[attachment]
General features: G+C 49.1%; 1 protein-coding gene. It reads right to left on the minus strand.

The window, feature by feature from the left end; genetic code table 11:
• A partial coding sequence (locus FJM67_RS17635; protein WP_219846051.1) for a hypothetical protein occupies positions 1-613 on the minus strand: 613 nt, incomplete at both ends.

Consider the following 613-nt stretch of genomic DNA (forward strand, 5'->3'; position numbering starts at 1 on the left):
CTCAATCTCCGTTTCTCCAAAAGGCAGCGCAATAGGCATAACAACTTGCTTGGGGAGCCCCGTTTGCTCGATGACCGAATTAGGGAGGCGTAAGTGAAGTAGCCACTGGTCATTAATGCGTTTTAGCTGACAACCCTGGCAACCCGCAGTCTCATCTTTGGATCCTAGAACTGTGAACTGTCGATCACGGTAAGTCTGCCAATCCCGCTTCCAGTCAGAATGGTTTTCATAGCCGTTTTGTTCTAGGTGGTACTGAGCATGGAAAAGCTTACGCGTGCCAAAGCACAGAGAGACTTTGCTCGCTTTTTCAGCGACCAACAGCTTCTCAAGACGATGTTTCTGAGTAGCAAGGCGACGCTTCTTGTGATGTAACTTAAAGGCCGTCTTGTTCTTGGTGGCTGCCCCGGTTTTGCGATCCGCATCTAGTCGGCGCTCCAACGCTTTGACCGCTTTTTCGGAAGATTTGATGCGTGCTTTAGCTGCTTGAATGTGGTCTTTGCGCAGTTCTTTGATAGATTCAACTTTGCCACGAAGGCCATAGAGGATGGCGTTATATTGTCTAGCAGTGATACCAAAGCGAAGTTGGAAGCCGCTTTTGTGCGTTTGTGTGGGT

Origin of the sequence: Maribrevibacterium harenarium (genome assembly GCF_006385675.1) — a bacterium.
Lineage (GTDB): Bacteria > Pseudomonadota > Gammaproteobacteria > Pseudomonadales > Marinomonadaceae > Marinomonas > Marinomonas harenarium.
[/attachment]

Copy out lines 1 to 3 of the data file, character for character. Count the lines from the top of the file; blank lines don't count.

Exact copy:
General features: G+C 49.1%; 1 protein-coding gene. It reads right to left on the minus strand.

The window, feature by feature from the left end; genetic code table 11:
• A partial coding sequence (locus FJM67_RS17635; protein WP_219846051.1) for a hypothetical protein occupies positions 1-613 on the minus strand: 613 nt, incomplete at both ends.